From the NYT:
A White Church No More
By RUSSELL MOORE MAY 6, 2016
YEARS ago, members of a Southern Baptist church in suburban Birmingham, Ala., who couldn’t figure out why their church was in decline asked a friend of mine for advice. The area had been majority white during the violent years of Jim Crow. While civil rights protesters were beaten and children were blown apart by bombs, church members had said nothing. That would be “political,” church members said, and they wanted to stick to “simple gospel preaching.”
As the years marched on, the area became majority black. The congregation dwindled to a small band of elderly whites who now lived elsewhere. They tried, they said, to “reach out” to the church’s African-American neighbors, but couldn’t get them to join.
A canvass of the area would have told them that the church had already sent a message to those neighbors when it had stood silent in the face of atrocity. Those neighbors now had no interest in bailing out a congregation with a ministry too cowardly to speak up for righteousness when it had seemed too costly to do so.
As of this week, the nation faces a crazier election season than many of us ever imagined, with Donald J. Trump as the all-but-certain nominee of the Republican Party. Regardless of the outcome in November, his campaign is forcing American Christians to grapple with some scary realities that will have implications for years to come.
This election has cast light on the darkness of pent-up nativism and bigotry all over the country. There are not-so-coded messages denouncing African-Americans and immigrants; concern about racial justice and national unity is ridiculed as “political correctness.” Religious minorities are scapegoated for the sins of others, with basic religious freedoms for them called into question. Many of those who have criticized Mr. Trump’s vision for America have faced threats and intimidation from the “alt-right” of white supremacists and nativists who hide behind avatars on social media.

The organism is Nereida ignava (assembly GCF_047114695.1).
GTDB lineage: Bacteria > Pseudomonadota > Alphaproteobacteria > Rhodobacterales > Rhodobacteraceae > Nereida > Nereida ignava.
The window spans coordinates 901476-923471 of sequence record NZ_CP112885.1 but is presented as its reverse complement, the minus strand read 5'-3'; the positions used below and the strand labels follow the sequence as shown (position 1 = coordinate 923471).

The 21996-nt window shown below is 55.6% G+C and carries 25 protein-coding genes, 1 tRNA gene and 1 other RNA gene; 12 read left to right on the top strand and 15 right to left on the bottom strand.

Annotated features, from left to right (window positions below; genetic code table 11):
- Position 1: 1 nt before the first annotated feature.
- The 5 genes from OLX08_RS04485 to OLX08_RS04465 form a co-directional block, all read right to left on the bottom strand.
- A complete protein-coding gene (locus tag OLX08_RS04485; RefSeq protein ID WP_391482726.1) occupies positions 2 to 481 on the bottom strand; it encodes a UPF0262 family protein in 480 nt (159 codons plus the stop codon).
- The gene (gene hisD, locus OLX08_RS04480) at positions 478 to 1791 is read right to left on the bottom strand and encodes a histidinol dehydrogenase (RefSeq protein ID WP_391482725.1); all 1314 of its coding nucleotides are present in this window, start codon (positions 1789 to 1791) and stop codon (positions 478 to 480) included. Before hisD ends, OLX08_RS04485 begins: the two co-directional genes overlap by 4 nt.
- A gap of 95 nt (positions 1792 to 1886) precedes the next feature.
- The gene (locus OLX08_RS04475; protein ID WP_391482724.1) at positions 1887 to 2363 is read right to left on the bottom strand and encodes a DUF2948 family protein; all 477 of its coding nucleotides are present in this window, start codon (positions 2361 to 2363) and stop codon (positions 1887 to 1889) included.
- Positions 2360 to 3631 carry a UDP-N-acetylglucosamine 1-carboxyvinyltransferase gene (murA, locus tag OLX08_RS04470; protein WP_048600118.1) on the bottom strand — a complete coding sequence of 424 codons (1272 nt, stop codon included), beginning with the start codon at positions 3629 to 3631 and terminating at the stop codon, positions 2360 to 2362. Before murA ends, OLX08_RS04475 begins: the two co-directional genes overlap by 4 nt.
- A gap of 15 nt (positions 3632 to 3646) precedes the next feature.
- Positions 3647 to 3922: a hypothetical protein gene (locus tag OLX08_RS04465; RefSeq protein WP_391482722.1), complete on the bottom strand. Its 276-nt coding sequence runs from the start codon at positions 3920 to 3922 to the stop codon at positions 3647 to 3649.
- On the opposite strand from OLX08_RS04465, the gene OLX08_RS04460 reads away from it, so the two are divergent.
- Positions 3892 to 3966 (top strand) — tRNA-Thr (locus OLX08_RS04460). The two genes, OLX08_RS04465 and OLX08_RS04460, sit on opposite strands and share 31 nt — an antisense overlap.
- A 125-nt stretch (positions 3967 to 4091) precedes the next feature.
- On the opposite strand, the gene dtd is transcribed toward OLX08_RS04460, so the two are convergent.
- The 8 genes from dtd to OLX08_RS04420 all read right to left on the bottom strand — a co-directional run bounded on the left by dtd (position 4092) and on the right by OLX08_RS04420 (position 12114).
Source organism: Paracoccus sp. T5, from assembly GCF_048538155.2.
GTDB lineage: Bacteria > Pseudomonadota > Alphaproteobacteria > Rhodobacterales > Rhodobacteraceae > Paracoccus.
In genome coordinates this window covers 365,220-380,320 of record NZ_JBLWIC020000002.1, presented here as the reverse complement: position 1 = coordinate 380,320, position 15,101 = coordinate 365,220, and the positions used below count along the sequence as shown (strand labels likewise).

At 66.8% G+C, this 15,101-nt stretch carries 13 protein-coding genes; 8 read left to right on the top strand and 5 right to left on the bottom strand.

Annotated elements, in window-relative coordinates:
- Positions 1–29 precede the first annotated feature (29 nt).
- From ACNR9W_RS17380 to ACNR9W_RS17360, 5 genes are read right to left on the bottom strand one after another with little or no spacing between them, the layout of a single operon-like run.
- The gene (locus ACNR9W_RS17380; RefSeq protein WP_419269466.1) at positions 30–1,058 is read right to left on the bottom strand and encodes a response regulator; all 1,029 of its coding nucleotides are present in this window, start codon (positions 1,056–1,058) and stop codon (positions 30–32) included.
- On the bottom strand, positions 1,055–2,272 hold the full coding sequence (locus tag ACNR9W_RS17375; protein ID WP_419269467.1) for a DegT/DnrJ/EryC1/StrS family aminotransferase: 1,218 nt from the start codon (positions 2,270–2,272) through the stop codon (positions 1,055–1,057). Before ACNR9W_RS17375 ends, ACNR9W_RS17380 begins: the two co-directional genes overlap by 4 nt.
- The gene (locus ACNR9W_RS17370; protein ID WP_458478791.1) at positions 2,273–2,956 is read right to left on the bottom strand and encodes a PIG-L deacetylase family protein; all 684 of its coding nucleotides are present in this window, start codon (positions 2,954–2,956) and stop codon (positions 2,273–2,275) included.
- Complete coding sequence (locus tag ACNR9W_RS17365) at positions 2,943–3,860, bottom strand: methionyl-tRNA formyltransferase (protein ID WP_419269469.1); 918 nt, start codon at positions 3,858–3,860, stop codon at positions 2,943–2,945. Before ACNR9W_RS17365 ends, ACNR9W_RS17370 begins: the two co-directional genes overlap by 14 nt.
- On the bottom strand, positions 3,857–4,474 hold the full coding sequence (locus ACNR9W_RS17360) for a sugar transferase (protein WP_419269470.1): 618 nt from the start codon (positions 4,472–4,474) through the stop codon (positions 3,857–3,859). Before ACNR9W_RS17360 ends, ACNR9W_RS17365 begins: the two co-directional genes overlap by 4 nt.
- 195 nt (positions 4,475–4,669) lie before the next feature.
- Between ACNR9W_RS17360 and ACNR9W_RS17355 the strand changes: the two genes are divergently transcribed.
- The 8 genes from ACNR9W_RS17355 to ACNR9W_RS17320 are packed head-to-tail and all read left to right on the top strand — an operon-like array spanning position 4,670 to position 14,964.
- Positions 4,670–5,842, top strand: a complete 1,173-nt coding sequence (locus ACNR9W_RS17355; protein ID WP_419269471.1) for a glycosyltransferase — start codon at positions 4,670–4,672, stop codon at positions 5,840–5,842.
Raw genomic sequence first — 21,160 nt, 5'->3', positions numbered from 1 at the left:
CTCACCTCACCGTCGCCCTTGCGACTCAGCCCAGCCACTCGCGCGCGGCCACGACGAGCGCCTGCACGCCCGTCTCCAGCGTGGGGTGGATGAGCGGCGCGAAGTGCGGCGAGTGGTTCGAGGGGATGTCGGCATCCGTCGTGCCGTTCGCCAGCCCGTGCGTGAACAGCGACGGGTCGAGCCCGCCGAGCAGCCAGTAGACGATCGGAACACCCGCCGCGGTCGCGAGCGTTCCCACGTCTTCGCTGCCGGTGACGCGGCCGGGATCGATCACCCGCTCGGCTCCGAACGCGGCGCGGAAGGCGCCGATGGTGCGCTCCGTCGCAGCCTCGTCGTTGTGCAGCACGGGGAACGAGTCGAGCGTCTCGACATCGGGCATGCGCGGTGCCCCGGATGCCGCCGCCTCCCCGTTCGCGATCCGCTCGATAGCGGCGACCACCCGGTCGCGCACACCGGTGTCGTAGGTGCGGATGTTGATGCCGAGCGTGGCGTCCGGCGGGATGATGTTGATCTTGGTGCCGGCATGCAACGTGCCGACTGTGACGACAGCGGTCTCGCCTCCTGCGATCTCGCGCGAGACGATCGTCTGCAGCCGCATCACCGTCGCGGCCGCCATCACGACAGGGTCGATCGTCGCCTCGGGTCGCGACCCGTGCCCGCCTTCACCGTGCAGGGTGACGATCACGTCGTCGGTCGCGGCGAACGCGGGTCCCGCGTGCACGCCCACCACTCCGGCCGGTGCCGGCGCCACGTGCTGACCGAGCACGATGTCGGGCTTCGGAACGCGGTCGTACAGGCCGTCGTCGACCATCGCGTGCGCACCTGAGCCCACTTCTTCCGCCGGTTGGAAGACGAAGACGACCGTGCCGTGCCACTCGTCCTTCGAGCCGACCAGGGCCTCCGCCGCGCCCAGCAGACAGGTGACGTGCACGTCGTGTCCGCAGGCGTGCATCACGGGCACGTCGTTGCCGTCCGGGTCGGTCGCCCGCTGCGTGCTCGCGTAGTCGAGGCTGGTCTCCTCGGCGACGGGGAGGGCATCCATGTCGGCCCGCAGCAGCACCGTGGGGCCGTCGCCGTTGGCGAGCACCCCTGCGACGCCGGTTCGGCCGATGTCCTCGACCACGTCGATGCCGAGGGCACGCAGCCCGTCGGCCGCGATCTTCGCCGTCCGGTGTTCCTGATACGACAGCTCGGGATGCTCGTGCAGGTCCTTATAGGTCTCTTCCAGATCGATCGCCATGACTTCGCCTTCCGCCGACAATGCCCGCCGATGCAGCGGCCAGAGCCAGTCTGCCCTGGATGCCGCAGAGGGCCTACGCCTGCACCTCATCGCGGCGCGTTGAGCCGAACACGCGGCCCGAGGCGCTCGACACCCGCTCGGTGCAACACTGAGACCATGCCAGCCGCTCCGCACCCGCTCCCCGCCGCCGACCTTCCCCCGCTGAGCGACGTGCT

The Rev. Dr. Martin Luther King Jr.’s “I Have a Dream” speech did not envision that more than 50 years later “Go back to Africa” would be screamed at black protesters or that a major presidential candidate would tweet racially charged comments. Some American Christians may be tempted to ignore these issues, hoping they are just a wave of “political incorrectness” that will ebb in due time. That sort of moral silence shortchanges both our gospel and our future.
When many secular Americans think of evangelicals, they think of old, white precinct captains in Iowa or old, white television evangelists and their media empires. But that’s not what evangelical Christianity is. Evangelical Christianity is committed to conserving the orthodoxy of the church, is rooted in the authority of the Bible over every competing authority and has a zeal to see people come to Christ by being “born again” through faith in him.
The center of gravity for both orthodoxy and evangelism is not among Anglo suburban evangelicals but among African Anglicans and Asian Calvinists and Latin American Pentecostals. The vital core of American evangelicalism today can be found in churches that are multiethnic and increasingly dominated by immigrant communities.
The next Billy Graham probably will speak only Spanish or Arabic or Persian or Mandarin.
… American Christianity faces a test of whether we will identify as Christians first. Majorities come and majorities go. And sometimes a silent majority is too silent for its own good.
… American Christians who respond to cultural tumult with nostalgia fail to do this. They are blinding themselves to the injustices faced by their black and brown brothers and sisters in the supposedly idyllic Mayberry of white Christian America. That world was murder, sometimes literally, for minority evangelicals.
This has gospel implications not only for minorities and immigrants but for the so-called silent majority. A vast majority of Christians, on earth and in heaven, are not white and have never spoken English. A white American Christian who disregards nativist language is in for a shock. The man on the throne in heaven is a dark-skinned, Aramaic-speaking “foreigner” who is probably not all that impressed by chants of “Make America great again.”
Russell Moore, the president of the Ethics and Religious Liberty Commission of the Southern Baptist Convention, is the author of “Onward: Engaging the Culture Without Losing the Gospel.”